Finding a Place for Myself as an Introvert
Some people might be surprised to hear me call myself an introvert. Face-to-face you might be surprised at how loud and in the middle of things I can sometimes get. It has a serious emotional cost for me, and after big social situations I will have to retreat, sometimes for days, sometimes with emotional suffering to show for it.
Online is different. I might seem more outgoing, but fortunately there isn’t a big cost. I value my online relating so much for this reason. I can be “out there” the way that I want to be and not suffer too much for it.
I found a great comic illustrating the different energetic needs of introverts, from*SVeidt on DeviantArt, Dr. Carmella’s Guide to Understanding the Introverted! Go look! I’ve surely been an introvert my whole life (except for the ecstacy-fueled anomaly of 2005) , but nevertheless, this comic helped me realize that while other people get charged up by social encounters, I get drained by them and need to recharge on my own.
After moving to Knoxville, Joshua and I would frequently make trips to socialize with our friends in Atlanta. I was progressively irritated by these trips. The social interactions were just too overwhelming. Some of my friends made valiant efforts to make me more comfortable, including providing me with a car to escape a party if I needed to.
What I came to see is that even with those efforts, it doesn’t work for me. If I think of the two possible spaces as Social and Alone, it doesn’t work for me to be living in Social and take a break at Alone. I need to live at Alone, and make brief visits to Social. Being alone is where I get my energy and my safety, and I need to feel like that is always, limitlessly available.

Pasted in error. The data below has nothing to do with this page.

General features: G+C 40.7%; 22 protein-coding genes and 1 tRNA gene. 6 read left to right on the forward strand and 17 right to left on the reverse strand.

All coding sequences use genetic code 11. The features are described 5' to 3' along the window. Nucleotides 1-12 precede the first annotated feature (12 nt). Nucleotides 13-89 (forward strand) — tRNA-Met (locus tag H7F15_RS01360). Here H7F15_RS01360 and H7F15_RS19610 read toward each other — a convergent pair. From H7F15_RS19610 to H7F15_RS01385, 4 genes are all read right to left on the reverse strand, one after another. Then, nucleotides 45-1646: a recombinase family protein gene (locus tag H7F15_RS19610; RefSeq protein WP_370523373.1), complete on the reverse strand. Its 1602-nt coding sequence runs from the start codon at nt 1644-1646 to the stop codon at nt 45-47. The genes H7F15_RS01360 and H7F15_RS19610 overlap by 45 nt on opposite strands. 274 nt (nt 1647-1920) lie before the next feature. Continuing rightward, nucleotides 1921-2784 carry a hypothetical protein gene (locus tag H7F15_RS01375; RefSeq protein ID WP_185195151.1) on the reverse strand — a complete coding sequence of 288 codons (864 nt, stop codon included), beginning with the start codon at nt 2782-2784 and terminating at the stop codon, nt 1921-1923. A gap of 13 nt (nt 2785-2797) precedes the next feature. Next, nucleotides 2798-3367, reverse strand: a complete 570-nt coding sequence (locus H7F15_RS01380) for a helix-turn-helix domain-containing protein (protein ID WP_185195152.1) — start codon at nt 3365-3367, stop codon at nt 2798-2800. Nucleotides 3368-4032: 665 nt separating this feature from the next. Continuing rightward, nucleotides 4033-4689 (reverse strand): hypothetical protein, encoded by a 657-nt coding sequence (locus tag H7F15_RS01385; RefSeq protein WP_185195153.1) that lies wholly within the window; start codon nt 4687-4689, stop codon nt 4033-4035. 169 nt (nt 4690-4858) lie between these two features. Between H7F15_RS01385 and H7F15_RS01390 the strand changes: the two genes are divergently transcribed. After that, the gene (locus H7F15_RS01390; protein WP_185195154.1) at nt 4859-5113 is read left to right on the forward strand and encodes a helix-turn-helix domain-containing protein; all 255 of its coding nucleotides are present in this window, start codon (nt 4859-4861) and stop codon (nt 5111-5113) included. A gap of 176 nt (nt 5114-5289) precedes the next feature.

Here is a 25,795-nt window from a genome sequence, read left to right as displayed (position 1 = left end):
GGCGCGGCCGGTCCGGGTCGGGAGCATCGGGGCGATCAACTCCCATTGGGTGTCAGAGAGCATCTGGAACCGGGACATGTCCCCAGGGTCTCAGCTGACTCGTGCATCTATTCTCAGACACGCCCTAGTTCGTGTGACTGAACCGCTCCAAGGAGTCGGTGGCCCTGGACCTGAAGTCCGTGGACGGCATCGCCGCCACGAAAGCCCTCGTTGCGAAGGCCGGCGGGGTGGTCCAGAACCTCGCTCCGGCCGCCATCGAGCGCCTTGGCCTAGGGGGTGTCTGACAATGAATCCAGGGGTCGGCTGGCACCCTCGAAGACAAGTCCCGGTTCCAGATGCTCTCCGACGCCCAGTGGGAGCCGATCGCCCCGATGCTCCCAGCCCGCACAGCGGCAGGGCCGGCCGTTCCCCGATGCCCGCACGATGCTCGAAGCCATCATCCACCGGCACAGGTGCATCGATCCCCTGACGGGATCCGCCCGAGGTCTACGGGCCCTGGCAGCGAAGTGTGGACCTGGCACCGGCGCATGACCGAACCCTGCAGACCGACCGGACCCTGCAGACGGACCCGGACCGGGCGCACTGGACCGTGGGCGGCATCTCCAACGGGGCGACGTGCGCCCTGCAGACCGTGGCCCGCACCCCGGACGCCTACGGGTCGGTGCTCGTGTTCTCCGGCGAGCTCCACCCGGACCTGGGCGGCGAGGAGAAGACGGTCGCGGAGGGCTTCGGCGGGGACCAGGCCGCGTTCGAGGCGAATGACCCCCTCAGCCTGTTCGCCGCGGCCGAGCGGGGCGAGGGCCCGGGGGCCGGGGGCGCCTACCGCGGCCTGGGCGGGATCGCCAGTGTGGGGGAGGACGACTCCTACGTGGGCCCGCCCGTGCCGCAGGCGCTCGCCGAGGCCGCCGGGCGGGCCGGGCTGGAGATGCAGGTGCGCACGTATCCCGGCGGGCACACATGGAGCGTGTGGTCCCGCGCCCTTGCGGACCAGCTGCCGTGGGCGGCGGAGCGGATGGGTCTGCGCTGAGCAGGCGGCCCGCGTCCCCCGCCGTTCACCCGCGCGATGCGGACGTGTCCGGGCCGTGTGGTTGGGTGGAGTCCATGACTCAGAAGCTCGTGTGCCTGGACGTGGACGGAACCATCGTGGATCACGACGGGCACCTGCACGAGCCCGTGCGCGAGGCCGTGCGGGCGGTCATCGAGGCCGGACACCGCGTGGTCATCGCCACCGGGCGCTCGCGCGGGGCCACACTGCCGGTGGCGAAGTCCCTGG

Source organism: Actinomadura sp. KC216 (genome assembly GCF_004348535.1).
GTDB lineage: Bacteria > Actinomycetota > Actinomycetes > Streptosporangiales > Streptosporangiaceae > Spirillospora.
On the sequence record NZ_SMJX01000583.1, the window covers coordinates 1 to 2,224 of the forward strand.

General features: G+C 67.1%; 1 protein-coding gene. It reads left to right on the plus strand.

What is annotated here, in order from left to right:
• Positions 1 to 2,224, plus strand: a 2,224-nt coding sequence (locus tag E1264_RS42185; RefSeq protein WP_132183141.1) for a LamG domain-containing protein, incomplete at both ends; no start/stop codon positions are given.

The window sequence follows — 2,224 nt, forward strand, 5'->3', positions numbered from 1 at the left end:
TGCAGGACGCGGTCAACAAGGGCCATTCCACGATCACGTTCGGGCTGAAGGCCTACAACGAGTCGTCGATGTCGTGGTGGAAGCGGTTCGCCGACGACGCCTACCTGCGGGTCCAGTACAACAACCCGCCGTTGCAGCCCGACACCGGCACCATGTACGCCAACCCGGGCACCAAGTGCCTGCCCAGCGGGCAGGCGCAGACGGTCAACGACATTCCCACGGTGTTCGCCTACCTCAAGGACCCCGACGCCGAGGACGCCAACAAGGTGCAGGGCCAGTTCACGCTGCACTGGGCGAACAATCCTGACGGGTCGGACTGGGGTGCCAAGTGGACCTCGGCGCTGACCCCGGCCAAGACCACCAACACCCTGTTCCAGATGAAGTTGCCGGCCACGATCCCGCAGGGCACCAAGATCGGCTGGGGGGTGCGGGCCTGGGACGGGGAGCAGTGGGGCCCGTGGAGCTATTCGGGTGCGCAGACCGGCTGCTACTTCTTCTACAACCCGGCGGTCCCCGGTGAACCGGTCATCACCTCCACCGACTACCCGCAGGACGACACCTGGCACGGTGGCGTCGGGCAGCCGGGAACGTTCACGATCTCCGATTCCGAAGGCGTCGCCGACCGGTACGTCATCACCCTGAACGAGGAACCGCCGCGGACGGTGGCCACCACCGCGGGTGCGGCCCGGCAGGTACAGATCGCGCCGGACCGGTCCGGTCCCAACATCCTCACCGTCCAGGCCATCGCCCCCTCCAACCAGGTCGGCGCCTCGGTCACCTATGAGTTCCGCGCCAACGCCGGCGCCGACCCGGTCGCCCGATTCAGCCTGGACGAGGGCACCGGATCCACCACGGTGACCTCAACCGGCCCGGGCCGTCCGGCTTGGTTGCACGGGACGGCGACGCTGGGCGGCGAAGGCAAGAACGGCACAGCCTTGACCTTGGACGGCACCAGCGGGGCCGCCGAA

It’s only been fairly recently that I’ve identified that touch doesn’t comfort me. I never, ever want hugs or other touches to help me feel better when I am having a strong negative emotion. In fact, people who try to give me touches during those times actually make things worse for me. I either have to spend energy deflecting the touch or I have to shift over into giving mode – giving you the touch you apparently want from me – which keeps me from taking care of myself.
It often seems like being extroverted is more socially valued than being introverted. The online world really evens that out, I think. Online, no one is trying to touch me, no one is talking loud or fast in a way that’s hard to follow, and whenever something is asked of me I can respond in my own sweet time.
Acknowledging that I am an introvert and care-taking that aspect of myself is an important part of my self-acceptance.
Issa is a wild and rebellious mama who wants to live a carefree life where that little anxious voice is put on mute. How about you? As a writer she feels successful if just one other person feels any comfort or inspiration from what she’s written.